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Rebirth of the SacredScience, Religion, and the New Environmental Ethos$
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Robert Nadeau

Print publication date: 2013

Print ISBN-13: 9780199942367

Published to Oxford Scholarship Online: November 2020

DOI: 10.1093/oso/9780199942367.001.0001

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The Old Story: Economic Globalization, the Market Consensus, and the New State Religion

The Old Story: Economic Globalization, the Market Consensus, and the New State Religion

(p.121) Chapter 8 The Old Story: Economic Globalization, the Market Consensus, and the New State Religion
Rebirth of the Sacred

Robert L. Nadeau

Oxford University Press

The new york times editorial page attributed the lack of regulation that resulted in the meltdown of the financial markets in 2008 to the “Bush administration’s magical belief that the market, with its invisible hand, works best when it is left alone to self regulate and self correct.” But what the editorial failed to mention is that the Bush administration’s $700 billion economic stimulus plan and the Obama administration’s $789 billion American Recovery and Reinvestment Act were both predicated on this magical belief. The fundamental assumption in these plans was that the meltdown occurred because the self-correcting and self-regulating dynamics associated with the invisible hand ceased to function properly. And the intent of the plans was to create market conditions in which these dynamics could begin to function properly with a massive infusion of capital generated by deficit spending. This meltdown began after the collapse of the markets for derivative contracts that allow buyers to hedge against economic gains or losses. In the parlance of mainstream economists, a derivative is an agreement between two parties that the value of something is determined by the price movement of something else, and hedging allows a buyer or seller to protect assets or incomes against future rises in prices. In derivatives markets, debt is used to generate surplus capital, and this surplus is used to borrow increasingly larger sums of money in a process economists call financial leveraging. Traditional derivative trading was in commodity-related futures contracts, and the amount of debt that could be used as financial leverage was highly regulated. In these markets, buyers could hedge against unpredictable changes in the prices of real assets, such as wheat or cotton, and each commodity was traded separately. But this situation changed dramatically after December 2000, when the U.S. Congress banned the regulation of derivatives by passing the Commodity Futures Modernization Act. The rationale for passing this bill, which was largely written by representatives of the investment banks that would later make enormous profits in derivatives trading, appealed to two assumptions in neoclassical economic theory.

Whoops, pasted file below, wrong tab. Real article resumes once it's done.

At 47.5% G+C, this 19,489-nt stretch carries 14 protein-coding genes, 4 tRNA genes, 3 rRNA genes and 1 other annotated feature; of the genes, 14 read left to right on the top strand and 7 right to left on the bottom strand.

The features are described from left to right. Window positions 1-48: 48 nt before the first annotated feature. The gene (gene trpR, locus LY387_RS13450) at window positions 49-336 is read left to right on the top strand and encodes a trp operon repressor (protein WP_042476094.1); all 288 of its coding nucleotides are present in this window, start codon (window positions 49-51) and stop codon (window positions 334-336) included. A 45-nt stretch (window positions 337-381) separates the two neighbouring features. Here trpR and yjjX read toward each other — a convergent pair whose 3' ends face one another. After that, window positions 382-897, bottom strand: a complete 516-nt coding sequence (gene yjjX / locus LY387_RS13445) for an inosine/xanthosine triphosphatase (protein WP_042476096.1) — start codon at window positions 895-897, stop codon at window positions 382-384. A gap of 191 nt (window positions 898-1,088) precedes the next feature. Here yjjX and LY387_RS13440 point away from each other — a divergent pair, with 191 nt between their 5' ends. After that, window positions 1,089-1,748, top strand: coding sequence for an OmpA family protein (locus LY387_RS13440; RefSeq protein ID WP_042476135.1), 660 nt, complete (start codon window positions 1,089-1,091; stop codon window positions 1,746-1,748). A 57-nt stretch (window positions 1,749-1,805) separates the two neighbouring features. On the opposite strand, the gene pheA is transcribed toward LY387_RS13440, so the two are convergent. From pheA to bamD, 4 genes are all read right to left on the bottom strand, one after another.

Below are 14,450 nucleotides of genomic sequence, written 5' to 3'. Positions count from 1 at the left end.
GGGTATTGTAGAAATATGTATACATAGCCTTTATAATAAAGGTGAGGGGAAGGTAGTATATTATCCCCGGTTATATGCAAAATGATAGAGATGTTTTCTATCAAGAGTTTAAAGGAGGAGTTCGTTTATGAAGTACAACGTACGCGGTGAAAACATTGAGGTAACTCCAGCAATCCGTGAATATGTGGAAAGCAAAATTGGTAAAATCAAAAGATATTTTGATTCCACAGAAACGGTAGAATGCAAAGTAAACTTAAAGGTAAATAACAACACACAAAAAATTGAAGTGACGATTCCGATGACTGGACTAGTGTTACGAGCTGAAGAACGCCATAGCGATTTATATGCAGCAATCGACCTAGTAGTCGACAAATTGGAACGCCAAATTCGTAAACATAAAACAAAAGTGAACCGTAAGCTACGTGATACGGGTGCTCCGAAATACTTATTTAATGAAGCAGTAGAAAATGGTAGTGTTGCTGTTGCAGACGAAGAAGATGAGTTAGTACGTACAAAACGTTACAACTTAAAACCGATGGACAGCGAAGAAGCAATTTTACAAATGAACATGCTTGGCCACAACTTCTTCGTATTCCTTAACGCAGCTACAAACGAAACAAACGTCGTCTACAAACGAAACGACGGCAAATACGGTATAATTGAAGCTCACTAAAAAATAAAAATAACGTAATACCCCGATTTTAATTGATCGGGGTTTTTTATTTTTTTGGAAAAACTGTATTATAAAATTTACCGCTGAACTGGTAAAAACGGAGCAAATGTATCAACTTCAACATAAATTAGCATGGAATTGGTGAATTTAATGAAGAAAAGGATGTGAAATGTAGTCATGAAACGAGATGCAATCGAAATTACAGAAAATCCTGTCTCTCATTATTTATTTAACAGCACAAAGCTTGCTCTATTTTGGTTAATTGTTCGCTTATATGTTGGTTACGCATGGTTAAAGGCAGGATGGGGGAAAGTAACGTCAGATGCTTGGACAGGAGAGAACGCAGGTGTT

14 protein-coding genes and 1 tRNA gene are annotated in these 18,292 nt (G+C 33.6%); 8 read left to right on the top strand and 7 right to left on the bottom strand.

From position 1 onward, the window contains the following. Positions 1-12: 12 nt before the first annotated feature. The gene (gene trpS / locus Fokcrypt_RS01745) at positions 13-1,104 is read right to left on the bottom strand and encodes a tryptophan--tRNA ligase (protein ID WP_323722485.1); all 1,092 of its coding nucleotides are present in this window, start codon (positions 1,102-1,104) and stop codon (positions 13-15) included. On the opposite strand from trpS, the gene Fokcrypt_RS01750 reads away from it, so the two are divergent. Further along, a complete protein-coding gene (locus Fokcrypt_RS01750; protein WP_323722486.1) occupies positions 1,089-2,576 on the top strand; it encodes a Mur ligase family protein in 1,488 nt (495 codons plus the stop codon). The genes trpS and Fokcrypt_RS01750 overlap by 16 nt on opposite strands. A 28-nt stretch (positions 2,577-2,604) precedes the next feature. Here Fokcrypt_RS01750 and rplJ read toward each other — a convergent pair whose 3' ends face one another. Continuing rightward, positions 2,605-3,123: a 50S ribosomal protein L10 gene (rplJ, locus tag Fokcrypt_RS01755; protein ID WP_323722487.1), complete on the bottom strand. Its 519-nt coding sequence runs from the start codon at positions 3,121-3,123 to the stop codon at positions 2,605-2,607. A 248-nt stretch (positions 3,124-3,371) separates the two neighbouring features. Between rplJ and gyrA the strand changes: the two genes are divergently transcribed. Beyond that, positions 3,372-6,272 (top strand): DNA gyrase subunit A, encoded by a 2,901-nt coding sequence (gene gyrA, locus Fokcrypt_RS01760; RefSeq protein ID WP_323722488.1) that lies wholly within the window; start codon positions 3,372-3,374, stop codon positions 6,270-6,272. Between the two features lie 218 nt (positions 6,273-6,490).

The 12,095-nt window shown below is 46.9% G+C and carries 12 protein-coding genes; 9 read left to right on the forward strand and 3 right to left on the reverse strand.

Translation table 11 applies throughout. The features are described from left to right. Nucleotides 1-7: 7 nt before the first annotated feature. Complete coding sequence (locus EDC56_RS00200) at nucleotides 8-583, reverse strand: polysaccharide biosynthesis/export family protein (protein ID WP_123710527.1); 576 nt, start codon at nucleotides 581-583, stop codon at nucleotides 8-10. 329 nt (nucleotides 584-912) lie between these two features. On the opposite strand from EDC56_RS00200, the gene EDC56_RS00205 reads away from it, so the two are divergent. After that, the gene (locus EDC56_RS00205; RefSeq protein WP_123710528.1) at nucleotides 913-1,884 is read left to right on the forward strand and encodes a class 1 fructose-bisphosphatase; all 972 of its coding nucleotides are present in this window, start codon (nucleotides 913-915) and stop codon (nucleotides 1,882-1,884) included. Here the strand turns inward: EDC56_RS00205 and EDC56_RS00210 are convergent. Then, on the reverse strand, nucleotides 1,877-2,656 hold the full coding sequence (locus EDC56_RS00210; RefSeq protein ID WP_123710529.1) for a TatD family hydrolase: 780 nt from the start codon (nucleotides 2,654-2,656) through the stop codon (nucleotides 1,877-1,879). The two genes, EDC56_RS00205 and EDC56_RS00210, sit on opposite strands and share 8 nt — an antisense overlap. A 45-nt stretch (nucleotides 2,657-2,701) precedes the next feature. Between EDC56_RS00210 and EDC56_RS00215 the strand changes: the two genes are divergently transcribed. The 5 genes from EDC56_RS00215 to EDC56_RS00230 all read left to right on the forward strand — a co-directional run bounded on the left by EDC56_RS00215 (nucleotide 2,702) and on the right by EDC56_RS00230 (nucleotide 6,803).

Keywords:   Cold War, Commodity Futures Modernization Act, Genesis, Lehman Brothers, Newsweek, Republican primary elections, Tea Party, Time Magazine, World War II, communism, democratic capitalism, ecological economics, entropy, physics, fascism, hereditary monarchy

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